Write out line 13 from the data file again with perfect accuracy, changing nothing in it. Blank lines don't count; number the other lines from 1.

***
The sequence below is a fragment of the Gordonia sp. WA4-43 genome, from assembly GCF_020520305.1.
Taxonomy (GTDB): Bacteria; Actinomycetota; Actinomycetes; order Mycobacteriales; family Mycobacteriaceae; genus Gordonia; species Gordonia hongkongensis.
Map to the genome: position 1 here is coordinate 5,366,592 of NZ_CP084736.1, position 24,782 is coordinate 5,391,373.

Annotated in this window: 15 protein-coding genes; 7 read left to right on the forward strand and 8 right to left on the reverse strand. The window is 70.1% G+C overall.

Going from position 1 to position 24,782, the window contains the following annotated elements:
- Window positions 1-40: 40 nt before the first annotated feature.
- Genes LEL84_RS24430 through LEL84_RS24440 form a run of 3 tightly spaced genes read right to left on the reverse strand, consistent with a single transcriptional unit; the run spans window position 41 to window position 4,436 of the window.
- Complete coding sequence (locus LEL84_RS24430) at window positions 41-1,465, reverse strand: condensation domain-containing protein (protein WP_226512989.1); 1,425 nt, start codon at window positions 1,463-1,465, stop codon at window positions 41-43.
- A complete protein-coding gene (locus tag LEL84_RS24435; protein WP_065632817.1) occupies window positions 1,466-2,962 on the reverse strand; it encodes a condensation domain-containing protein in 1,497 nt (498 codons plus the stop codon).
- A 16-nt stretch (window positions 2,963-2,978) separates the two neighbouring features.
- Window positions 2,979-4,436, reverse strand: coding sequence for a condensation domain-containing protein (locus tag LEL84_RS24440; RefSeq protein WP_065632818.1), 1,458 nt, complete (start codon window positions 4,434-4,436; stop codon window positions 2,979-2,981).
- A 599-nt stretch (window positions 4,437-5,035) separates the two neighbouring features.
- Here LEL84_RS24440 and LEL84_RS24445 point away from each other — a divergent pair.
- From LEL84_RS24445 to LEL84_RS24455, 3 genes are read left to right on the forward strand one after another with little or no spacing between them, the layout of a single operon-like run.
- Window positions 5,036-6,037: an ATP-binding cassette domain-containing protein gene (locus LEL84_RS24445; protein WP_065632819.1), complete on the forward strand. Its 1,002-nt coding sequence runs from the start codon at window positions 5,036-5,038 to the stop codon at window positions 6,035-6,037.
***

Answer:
- Here LEL84_RS24440 and LEL84_RS24445 point away from each other — a divergent pair.